Home Correction letter Gold’s relative performance is a red flag

Gold’s relative performance is a red flag


Since the start of 2022, gold has shown resilience against other asset classes, indicating that its historical hedge against financial instability remains intact. Back in 2014, I said gold wouldn’t see a big move until cannabis and crypto run their course. With the latter up for the award as the year’s biggest investor value killer, it looks like gold now has the perfect storm to hit new highs.

Basically, there has never been a worse time for the markets, or a better time for gold. The crypto community is now proving with increasing frequency why a decentralized, non-sovereignty backed monetary wannabe can never achieve currency status.

The “war” in Ukraine is beginning to resemble modern Vietnam by proxy, and sovereign debt levels are such that many countries are technically insolvent. Including the United States.

With interest rates now above 6% for a 30-year fixed-rate mortgage, real estate has already entered the biggest correction in its existence since 2008.

In fact, 2008 was the start of what would have been another Great Depression, but the shock of quantitative easing and the scare tactics deployed after the collapse of Lehman Brothers had pushed that financial meltdown into the future.

But that future is now, and QE’s ability to influence sentiment has diminished, and the abundant liquidity that still exists in the system has run out of synthetic assets to chase, which is now pushing commodities higher.

We know that G7 governments are extremely sensitive to continued weakness in stock markets, but we also know that the Fed et al are in agreement in perceiving more stimulus as the only thing worse than doing nothing. Will they try to lower rates in the face of a tsunami of foreclosures? Will they throw caution to the wind and try to blow minds with monthly stimuli measured in the trillions?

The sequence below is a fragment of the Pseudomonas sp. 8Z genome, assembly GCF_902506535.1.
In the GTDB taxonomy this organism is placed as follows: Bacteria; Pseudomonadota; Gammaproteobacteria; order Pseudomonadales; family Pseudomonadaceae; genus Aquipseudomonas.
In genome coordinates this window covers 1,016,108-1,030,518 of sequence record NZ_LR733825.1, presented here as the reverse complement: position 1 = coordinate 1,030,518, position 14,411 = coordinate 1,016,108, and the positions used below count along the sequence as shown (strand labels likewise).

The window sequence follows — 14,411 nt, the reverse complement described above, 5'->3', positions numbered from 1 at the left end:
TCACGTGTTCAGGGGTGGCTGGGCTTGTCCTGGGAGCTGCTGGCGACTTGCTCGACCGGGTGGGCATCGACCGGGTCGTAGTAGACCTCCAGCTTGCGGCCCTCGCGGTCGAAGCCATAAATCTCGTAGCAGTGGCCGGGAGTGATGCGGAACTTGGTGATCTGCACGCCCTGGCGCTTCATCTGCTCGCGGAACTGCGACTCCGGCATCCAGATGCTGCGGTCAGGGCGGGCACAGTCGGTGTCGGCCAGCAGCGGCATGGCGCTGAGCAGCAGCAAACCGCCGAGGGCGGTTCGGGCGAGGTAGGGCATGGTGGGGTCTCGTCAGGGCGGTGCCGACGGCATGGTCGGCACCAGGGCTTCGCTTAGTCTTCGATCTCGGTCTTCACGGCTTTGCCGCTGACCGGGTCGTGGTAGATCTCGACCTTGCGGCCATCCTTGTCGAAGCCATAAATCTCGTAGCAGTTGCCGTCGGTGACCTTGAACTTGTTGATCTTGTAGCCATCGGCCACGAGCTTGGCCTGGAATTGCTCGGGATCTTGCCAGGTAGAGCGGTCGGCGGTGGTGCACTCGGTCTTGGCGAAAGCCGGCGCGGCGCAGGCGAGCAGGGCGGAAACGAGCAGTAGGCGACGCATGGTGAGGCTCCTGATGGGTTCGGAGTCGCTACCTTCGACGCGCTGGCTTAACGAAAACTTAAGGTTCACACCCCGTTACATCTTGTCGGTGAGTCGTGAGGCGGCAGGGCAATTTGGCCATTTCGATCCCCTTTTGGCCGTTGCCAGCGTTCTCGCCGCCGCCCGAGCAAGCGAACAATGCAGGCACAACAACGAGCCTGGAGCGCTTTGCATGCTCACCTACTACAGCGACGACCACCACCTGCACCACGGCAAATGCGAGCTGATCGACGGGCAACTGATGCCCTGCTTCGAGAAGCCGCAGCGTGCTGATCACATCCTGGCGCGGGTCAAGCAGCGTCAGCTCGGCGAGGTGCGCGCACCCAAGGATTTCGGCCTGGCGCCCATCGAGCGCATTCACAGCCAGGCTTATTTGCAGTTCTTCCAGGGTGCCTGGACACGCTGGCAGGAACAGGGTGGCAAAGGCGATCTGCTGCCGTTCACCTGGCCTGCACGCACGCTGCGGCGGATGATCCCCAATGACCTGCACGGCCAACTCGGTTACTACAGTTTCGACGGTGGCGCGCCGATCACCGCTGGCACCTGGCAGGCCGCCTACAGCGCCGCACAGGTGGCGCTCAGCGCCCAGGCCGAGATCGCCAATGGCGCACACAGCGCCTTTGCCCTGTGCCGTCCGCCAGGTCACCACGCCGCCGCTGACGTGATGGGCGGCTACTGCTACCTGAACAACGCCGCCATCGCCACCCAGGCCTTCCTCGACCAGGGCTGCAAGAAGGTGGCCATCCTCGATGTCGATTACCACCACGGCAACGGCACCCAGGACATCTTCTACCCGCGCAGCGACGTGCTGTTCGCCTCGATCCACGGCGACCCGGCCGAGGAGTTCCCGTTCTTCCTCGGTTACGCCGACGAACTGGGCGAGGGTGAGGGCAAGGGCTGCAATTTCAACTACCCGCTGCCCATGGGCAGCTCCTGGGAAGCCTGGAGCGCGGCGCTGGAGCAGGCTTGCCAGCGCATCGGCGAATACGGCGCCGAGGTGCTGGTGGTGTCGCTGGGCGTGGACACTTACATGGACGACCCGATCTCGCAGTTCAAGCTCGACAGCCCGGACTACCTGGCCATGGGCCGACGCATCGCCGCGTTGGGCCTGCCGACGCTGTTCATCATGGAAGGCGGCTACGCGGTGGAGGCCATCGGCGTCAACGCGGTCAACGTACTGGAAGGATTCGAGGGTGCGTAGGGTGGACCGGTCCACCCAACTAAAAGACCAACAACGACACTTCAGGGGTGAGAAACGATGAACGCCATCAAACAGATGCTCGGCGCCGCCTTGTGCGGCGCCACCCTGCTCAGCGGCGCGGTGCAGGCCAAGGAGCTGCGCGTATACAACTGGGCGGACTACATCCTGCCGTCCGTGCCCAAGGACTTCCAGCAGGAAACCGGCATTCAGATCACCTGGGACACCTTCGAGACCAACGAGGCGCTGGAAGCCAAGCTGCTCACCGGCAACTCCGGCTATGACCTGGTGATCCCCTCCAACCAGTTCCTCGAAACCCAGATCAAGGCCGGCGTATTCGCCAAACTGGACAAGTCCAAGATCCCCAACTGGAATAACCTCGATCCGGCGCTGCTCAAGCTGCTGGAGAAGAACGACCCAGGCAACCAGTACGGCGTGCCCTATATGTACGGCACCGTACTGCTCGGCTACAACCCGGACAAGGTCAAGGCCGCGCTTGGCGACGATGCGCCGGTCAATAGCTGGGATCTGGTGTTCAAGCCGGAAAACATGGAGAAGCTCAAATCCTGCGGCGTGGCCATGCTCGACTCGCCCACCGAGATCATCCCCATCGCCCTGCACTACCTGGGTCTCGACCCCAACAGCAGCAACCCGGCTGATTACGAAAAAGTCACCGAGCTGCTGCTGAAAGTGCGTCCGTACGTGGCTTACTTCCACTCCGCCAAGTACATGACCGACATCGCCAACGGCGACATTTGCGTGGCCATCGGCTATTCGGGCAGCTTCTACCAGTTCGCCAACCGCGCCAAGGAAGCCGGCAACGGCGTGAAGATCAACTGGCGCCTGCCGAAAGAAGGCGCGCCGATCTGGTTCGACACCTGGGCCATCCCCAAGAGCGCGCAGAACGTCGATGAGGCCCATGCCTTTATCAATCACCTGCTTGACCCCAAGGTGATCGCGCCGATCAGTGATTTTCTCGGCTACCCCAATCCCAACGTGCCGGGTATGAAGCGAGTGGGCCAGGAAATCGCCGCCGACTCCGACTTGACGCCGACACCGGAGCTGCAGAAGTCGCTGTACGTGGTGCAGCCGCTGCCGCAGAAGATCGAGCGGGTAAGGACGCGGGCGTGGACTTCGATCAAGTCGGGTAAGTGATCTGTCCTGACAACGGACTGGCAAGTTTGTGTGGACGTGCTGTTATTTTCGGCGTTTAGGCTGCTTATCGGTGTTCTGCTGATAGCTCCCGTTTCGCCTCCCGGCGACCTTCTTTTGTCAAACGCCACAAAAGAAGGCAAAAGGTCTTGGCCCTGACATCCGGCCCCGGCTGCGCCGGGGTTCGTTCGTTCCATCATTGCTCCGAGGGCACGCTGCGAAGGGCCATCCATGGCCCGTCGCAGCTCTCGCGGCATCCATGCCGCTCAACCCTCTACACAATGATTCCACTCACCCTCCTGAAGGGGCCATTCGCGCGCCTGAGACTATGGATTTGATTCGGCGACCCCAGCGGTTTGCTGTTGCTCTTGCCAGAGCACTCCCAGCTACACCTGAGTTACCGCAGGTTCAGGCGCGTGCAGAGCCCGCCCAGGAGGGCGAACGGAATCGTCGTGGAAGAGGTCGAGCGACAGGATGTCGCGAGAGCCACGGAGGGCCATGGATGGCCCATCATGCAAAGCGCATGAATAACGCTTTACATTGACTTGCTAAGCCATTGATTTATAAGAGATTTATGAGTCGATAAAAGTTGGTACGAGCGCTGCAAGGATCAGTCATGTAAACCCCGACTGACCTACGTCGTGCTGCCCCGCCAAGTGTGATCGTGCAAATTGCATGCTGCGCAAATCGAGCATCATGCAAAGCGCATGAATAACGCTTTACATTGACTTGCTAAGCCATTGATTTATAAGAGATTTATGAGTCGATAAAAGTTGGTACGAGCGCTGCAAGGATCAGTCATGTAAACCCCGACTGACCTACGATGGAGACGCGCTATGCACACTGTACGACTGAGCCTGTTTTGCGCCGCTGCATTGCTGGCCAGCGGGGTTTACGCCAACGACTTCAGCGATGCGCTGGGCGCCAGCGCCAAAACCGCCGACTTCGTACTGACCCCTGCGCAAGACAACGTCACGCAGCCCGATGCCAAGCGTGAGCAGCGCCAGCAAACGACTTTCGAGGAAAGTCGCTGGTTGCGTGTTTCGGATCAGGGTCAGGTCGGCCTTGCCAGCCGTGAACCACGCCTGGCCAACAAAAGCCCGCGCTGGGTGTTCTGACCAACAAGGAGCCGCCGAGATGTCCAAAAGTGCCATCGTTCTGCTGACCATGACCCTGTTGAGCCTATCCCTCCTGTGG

At this time, nothing is excluded for central bankers, who are required to do what governments ask of them.

Which brings us back to the question of gold.

Among critics of the monetary system who clearly apprehend the stimulus and ZIRP to be the equivalent of slamming fentanyl into the veins of a heroin addict, the consensus is that for years the price of gold n hasn’t reflected the fair value of gold, thanks in large part to poor, opaque regulation of the futures market.

Thus, there is a decade of upward compression in the price of gold that only needs a huge abdication of confidence in the markets to uncork it. Many believe that the price of uncompressed gold is around $5,000 an ounce.

Regardless of what you think, from a technical standpoint, gold seems to be the big winner of 2022, given that it’s up against every other asset class.

Asset Cumulative performance since the beginning of the year
Gold +1.15%
NASDAQ -31.6%
S&P500 -21.8%
DJI -16.6%
Bitcoin -54%
Immovable (SIXRE) -23.9%
Goods (DJCI) +27.41%

With QE cut plans still rolling, and with interest rates now climbing, and with inflation entrenched above 8%, there is mathematically no choice but recession. and maybe depression.

This will be the moment when history teaches us that, albeit with human ingenuity and self-deception, the inevitable can be postponed, but never undone.